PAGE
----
One of the most common offences for which people appear before the Magistrates Court is that known colloquially as “Drunk & Disorderly” i.e an offence contrary to Section 91 of the Criminal Justice Act 1967 –
Drunkenness in a public place.
(1)Any person who in any public place is guilty, while drunk, of disorderly behaviour … shall be liable on summary conviction to a fine not exceeding [level 3 on the standard scale].
(2)The foregoing subsection shall have effect instead of any corresponding provision contained in section 12 of the Licensing Act 1872, section 58 of the Metropolitan Police Act 1839, section 37 of the City of London Police Act 1839, and section 29 of the Town Police Clauses Act 1847 (being enactments which authorise the imposition of a short term of imprisonment or of a fine not exceeding £10 or both for the corresponding offence) and instead of any corresponding provision contained in any local Act.
(3)The Secretary of State may by order repeal any provision of a local Act which appears to him to be a provision corresponding to subsection (1) of this section or to impose a liability to imprisonment for an offence of drunkenness or of being incapable while drunk.
(4)In this section “public place” includes any highway and any other premises or place to which at the material time the public have or are permitted to have access, whether on payment or otherwise.
It is manifest that all elements of the offence must be proven for a conviction to be secured i.e-
- that the person is drunk AND
- is behaving in a ‘disorderly’ way AND
- the conduct occurs in a ‘public place’.
Equally, for an officer to make a lawful arrest for this offence he or she must have an objectively reasonable suspicion that all three parts of the offence are satisfied.
Whether a person is ‘drunk’ and whether their behaviour is ‘disorderly’ are notoriously woolly terms with a lack of precise definition, and will come down to the impression formed by the Court on the balance of the evidence – which may include video footage and is highly likely to include a statement by the arresting officer, and his or her colleagues, ticking off the following items of what we might call ‘pro-forma testimony’-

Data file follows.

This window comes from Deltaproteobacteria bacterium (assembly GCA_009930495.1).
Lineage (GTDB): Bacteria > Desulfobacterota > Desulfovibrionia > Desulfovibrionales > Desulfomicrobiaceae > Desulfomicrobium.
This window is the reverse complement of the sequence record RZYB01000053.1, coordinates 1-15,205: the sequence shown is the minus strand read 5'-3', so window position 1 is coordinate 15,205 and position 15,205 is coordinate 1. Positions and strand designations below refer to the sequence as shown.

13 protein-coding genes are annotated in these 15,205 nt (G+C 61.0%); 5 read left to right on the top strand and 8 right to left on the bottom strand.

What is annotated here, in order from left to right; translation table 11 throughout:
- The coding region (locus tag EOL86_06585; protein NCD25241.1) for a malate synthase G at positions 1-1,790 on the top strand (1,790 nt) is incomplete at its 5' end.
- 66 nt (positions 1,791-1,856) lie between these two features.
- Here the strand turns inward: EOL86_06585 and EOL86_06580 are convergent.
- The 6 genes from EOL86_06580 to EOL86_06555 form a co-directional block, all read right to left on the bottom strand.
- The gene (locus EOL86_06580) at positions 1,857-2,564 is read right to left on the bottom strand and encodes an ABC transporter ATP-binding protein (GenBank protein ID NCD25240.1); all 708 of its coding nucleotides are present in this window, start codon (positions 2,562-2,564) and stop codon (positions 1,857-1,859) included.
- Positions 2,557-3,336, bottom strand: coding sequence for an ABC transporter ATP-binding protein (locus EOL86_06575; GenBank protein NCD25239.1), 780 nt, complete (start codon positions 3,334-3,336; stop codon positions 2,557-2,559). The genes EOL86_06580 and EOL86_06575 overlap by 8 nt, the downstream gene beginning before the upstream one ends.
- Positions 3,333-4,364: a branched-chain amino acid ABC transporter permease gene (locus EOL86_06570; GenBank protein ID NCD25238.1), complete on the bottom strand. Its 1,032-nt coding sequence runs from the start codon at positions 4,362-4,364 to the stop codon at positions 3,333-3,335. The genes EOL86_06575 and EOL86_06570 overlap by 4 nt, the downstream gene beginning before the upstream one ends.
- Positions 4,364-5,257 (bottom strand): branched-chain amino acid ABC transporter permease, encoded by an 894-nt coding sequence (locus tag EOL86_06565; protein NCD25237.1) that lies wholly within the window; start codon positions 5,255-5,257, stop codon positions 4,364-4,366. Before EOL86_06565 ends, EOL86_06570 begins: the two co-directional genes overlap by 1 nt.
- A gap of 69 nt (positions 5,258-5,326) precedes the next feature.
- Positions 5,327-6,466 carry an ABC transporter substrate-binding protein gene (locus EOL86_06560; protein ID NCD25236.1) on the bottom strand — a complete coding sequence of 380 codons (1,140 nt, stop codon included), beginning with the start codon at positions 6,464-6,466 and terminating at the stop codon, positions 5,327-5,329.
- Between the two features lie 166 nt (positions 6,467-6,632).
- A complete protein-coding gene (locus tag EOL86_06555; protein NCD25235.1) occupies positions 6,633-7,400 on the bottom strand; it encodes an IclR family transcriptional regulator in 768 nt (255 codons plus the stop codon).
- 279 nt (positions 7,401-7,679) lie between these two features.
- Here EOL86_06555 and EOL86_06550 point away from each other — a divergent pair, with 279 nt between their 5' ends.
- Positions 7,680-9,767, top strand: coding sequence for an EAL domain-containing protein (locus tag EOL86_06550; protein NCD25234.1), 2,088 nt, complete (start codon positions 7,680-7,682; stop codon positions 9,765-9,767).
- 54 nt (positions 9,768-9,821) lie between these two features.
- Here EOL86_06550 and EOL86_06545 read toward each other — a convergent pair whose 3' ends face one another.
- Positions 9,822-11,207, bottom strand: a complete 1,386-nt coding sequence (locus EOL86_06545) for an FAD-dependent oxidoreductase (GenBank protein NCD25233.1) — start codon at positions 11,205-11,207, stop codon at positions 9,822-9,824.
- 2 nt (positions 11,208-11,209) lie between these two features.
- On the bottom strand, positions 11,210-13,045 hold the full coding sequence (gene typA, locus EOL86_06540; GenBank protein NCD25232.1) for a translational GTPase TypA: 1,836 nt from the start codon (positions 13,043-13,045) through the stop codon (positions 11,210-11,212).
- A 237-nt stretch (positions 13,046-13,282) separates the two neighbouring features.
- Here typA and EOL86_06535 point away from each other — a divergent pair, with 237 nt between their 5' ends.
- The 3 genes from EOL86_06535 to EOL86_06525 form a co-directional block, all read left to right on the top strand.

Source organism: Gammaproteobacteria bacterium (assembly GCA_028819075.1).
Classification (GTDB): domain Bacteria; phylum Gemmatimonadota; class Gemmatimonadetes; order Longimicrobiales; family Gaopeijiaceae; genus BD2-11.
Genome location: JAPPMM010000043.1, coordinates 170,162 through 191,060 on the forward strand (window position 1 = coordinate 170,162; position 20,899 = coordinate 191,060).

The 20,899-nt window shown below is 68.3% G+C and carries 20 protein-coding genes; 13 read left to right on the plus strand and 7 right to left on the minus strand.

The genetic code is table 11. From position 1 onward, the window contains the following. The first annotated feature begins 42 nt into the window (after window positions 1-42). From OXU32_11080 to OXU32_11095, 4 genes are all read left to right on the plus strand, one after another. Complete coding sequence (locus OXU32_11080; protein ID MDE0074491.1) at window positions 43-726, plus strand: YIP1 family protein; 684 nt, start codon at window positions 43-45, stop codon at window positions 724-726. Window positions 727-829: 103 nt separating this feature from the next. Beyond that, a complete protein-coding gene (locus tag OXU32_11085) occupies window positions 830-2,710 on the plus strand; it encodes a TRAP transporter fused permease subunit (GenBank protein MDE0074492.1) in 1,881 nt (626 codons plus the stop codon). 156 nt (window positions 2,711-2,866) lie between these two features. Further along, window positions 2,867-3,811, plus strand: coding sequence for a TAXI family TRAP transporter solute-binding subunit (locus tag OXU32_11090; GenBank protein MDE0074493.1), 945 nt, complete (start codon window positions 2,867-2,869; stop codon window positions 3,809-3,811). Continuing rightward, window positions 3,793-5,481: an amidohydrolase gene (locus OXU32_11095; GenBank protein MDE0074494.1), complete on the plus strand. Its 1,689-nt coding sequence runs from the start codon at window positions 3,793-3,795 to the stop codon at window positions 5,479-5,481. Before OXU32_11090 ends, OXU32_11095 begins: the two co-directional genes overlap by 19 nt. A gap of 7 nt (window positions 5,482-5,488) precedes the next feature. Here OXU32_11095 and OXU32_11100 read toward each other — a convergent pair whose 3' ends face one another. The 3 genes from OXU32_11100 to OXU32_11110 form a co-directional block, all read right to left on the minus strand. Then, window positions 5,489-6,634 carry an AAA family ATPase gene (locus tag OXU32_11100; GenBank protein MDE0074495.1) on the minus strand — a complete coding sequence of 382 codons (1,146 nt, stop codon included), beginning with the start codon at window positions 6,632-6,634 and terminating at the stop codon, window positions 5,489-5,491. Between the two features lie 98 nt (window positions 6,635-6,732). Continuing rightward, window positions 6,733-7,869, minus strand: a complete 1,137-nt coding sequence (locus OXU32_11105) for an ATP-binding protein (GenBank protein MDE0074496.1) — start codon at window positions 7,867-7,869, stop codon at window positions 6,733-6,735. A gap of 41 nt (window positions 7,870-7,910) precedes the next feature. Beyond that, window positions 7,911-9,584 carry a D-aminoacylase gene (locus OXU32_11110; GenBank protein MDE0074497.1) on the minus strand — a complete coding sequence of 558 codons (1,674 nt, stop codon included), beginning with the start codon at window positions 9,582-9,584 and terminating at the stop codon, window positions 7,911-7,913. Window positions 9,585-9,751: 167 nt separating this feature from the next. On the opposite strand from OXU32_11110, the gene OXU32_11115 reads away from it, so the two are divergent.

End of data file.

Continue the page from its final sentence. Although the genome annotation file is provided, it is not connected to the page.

- the suspect’s “eyes were glazed”
- “his speech was slurred”
- “he was unsteady on his feet”
- “I could smell intoxicating liquor on his breath”
As a result of their experiences of front-line Policing, officers giving evidence in such cases frequently claim to be “experts in drunkenness”.
What is not normally fair game for debate or subjective opinion, however, is the requirement that the incident occurred in a ‘public place’. Although this can include private premises to which the public are permitted access, that definition does not include a private dwelling house or, indeed, the paths, concourses, corridors and access routes of a private housing estate or apartment block, to which access can only be gained through a locked door/ gateway with permission from the residents, on a case-by-case basis.
The landing of a block of flats, for example, to which access is via a secure door – with visitors having to request entry via an intercom or buzzer system – is not a public place as the general public have no right of entry onto the premises: only residents, their invited visitors and bona fide individuals such as tradesmen and postmen (who can be deemed to have the implied consent of the residents to enter).
A Police decision to overlook this key component of the offence renders them liable for false imprisonment even if the other two elements of the offence are arguably made out – although in such circumstances, the Police may argue that damages should be merely nominal (i.e minimal) on the basis that their failure is a ‘technicality’ as the person could have been legitimately arrested for an alternative offence, such as breach of the peace (which can be committed on private property, including in a person’s own home).
However, such a defence does not have to be accepted. I have recently settled a claim for a client who was arrested for allegedly being drunk and disorderly and who was detained overnight in Police custody. The arrest was prima facie unlawful because it was carried out on private property. Because of this, the Police admitted liability for false imprisonment and assault and battery at an early stage but argued (as above) that only nominal damages should apply. Accordingly, the Police offer of settlement was only £1,000 inclusive of legal costs. I am delighted to report that after negotiations and the threat of legal proceedings, the Police force in question have now agreed to settle my client’s claim for substantial damages plus legal costs, and also to issue a formal letter of apology.
If you have been arrested for drunk and disorderly behaviour in questionable circumstances, particularly if you suspect that the arrest did not take place in a public place, please contact me for expert advice and representation.